IT STARTS WITH YOU: break the silence

Let me love you, not fear you.

More than one million Australian children are affected by family violence.

Children and youth who are exposed to family violence, either directly or indirectly, can experience long-term effects on their physical and emotional health and wellbeing.

It isn’t just being exposed to, or witnessing, violence that can have a traumatic impact on children and youth; family violence can cause homelessness, isolation, break up families, and result in mental illness for children who are affected. In 2017–18, over 26,000 clients seeking specialist homelessness services as a result of family or domestic violence were aged 0–9.[2]

Despite this, there are few studies that provide insights into children’s own understandings of the violence.

So we asked…

Young people aged 12 to 25 to express their views on the impact of family violence for their generation through an art and messaging competition, during the COVID-19 pandemic. Judges selected the top entries in each category to make up our It Starts With You postcard campaign, highlighting the voice of youth against family violence.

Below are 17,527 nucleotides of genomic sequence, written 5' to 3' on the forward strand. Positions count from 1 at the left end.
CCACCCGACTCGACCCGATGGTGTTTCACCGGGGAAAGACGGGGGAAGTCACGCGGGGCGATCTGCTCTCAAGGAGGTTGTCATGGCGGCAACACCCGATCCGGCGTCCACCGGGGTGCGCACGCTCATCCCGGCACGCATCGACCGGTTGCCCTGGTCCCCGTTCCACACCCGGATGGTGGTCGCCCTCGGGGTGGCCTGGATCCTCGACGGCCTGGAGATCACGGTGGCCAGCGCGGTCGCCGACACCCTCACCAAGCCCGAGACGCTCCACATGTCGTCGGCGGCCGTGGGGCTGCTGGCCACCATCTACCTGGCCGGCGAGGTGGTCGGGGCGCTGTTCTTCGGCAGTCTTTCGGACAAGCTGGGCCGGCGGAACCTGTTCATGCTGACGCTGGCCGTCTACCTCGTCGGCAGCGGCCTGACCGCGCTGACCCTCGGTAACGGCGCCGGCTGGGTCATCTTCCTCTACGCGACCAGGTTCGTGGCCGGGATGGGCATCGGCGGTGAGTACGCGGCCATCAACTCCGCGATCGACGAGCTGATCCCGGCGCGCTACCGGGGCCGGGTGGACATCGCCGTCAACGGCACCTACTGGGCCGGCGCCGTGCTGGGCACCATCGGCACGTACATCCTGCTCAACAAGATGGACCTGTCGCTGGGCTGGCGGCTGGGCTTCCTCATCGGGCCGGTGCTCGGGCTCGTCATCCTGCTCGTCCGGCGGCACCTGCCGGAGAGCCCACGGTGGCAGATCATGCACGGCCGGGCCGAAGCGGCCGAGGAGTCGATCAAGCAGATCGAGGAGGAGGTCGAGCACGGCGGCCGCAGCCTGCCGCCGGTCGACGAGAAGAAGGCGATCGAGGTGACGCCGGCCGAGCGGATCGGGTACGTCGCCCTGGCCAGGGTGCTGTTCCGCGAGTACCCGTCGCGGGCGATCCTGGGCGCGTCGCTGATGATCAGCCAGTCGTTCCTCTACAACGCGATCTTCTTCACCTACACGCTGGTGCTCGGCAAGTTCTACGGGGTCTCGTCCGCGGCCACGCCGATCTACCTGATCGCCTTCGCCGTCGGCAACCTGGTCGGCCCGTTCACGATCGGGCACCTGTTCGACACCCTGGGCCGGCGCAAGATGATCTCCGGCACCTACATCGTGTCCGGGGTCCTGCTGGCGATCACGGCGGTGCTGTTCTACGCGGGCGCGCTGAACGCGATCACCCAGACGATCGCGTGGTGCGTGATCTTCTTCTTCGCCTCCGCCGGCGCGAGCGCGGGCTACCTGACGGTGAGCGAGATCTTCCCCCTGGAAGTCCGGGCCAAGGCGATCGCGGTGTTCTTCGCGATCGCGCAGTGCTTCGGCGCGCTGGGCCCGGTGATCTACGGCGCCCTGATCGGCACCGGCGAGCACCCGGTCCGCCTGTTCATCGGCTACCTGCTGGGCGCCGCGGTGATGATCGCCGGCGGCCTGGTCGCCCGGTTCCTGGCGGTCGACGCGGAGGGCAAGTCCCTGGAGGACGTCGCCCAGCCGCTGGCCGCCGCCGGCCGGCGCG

Each week, for the next three weeks, BCH will release a postcardbch-postcards-v5-hr-1 from the campaign and make it freely available for download in PDF format through our website.

Break the silence.

This week’s postcard is from Chi, who won the overall competition. You can download Chi’s digital postcard as well as an A4 printable version.

The main goal was to catch the attention of the viewers by first glance with a simple but effective concept.

Victims of family violence are stuck in their own homes like a prisoner shown in the white figure and black stripes, she is powerless, cornered by a more dominant silhouette. The shadow is approaching her with red bloody atmosphere indicating of harming the victim.

– Chi, competition winner.

It Starts With You postcard campaign was developed by the Safer Pathways project, and supported by the Australian Government Department of Social Services. Go to for more information.

[1] Australian Domestic and Family Violence Clearinghouse 2011, The Impact of Domestic Violence on Children: A Literature Review.
[2] Australian Institute of Health and Welfare 2019. Family, domestic and sexual violence in Australia: continuing the national story 2019—In brief. Cat. no. FDV 4. Canberra: AIHW.
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